The U.S. House today finally passed a long-overdue spending bill for fiscal year 2018 that thoroughly rejects the pro-voucher, budget-cutting agenda espoused by Secretary of Education Betsy DeVos and the Trump administration. The U.S. Senate is expected to vote the spending package through as well.
As Education Week reported, “Lawmakers sent a message to President Donald Trump and U.S. Secretary of Education Betsy DeVos in their bill to fund the federal government: We’re not the biggest fans of your big education ideas.” American Federation of Teachers President Randi Weingarten issued the following similar assessment yesterday in response to the news that congressional leaders had reached this deal on a fiscal year 2018 omnibus spending bill:
Congress rejected the Trump administration’s efforts to gut public programs and punish everyday working families, and today passed a budget that includes funding for key programs that help poor kids, reduce classroom sizes, improve special education and community school programs, and provide educators with professional development to refine their craft. This means our schools are better resourced, our teachers have access to better training, and our kids are learning and thriving. We thank leaders Schumer and Pelosi for negotiating a deal that protects these priorities.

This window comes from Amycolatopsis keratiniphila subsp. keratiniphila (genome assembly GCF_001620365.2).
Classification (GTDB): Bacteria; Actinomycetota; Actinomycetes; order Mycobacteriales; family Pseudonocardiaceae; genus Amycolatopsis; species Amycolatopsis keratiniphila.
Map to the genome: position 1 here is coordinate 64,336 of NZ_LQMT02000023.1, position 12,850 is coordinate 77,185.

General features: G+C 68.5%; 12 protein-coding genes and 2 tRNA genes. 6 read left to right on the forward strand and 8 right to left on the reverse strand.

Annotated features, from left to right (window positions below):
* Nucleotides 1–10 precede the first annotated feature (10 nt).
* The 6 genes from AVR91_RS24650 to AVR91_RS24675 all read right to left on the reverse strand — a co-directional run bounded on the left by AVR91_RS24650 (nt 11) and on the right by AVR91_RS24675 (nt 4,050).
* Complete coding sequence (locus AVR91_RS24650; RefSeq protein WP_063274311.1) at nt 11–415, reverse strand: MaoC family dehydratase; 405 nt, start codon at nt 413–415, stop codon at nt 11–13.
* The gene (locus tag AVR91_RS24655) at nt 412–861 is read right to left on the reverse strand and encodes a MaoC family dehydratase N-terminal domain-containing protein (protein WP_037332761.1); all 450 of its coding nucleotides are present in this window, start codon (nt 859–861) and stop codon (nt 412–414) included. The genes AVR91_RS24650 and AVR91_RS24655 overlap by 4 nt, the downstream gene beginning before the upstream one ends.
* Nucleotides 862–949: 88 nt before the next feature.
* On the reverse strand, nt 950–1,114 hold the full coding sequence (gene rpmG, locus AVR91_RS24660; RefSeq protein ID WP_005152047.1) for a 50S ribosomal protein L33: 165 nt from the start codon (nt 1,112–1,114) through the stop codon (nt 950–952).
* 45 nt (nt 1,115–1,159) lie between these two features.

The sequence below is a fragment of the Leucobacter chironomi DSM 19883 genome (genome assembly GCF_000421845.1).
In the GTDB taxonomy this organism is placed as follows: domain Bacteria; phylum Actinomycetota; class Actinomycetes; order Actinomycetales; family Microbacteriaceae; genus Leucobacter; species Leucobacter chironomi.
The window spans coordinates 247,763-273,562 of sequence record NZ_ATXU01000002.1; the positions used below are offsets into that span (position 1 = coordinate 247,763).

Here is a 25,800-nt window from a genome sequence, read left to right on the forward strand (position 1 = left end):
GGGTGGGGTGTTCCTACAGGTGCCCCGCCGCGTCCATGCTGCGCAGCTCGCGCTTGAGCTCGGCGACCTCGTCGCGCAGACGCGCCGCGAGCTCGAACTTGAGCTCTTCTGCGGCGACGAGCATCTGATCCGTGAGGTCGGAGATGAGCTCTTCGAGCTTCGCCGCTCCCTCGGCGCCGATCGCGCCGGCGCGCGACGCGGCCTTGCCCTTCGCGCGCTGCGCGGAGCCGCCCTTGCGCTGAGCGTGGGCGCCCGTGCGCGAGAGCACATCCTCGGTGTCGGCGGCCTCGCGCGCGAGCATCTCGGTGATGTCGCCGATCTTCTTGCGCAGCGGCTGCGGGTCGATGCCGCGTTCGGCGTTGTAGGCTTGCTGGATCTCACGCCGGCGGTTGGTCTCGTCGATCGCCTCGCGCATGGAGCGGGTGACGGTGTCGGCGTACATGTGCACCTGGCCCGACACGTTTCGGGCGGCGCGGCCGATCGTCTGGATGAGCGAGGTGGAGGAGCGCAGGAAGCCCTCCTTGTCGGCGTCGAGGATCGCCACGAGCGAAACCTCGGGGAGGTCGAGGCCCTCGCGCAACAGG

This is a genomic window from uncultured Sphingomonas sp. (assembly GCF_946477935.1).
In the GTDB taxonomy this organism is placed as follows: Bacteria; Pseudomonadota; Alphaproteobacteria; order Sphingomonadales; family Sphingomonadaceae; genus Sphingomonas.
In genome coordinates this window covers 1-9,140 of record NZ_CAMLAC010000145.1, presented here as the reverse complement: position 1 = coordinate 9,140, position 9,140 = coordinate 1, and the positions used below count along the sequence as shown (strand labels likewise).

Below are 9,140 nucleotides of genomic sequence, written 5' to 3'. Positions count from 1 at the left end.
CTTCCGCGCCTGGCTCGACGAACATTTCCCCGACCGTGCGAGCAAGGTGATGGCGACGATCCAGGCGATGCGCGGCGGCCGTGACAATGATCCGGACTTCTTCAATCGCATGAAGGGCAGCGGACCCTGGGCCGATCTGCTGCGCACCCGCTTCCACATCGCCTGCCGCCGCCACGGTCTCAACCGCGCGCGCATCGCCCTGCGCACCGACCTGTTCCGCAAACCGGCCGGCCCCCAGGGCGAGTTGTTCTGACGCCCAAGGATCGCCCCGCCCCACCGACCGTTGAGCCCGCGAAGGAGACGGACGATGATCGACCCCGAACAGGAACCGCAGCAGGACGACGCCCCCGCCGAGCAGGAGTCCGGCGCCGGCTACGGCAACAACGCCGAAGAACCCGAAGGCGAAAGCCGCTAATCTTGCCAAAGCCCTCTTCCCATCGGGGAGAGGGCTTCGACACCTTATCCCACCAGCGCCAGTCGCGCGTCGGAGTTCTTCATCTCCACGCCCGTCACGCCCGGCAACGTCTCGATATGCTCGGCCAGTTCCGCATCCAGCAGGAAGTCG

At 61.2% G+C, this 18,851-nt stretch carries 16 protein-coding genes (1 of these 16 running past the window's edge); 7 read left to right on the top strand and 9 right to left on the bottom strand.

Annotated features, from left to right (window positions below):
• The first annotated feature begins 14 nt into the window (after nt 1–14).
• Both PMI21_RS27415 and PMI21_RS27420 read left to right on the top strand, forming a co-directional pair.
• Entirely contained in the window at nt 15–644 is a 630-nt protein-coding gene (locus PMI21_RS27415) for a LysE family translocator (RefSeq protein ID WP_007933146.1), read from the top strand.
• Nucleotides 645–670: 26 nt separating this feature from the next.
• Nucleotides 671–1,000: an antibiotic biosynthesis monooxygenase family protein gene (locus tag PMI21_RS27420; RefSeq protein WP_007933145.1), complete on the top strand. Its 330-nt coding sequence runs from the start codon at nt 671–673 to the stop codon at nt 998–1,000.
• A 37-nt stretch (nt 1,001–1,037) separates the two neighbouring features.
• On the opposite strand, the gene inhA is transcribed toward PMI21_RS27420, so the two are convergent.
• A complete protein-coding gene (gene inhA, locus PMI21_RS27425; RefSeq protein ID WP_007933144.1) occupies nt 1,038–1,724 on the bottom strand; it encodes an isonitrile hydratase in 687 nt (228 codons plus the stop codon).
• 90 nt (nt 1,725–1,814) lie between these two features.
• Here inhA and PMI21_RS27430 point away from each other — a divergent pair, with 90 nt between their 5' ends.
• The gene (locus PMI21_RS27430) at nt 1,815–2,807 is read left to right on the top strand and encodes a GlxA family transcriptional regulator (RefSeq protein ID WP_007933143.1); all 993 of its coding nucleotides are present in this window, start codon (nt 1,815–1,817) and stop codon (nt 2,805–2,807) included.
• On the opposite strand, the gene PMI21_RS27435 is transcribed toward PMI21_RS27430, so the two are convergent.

This budget also increases the maximum Pell Grant award, making higher education a more affordable reality, and expands eligibility for key loan forgiveness programs, allowing more student loan borrowers to get out of debt faster.
And instead of funding a hateful border wall or a violent deportation force, the bill directs an additional $2 billion toward our nation’s crumbling infrastructure, calls for $3.3 billion in increased funding for fighting the opioid and mental health crises, and makes further investments in early child care programs.
Finally, the agreement provides an overdue fix to the criminal background check system and includes grants to train law enforcement and school personnel on key violence warning signs, and methods to intervene once those warning signs are detected. By finally allowing the government to fund research on gun violence, we make a good start, but much more needs to be done to address this epidemic facing our schools and communities.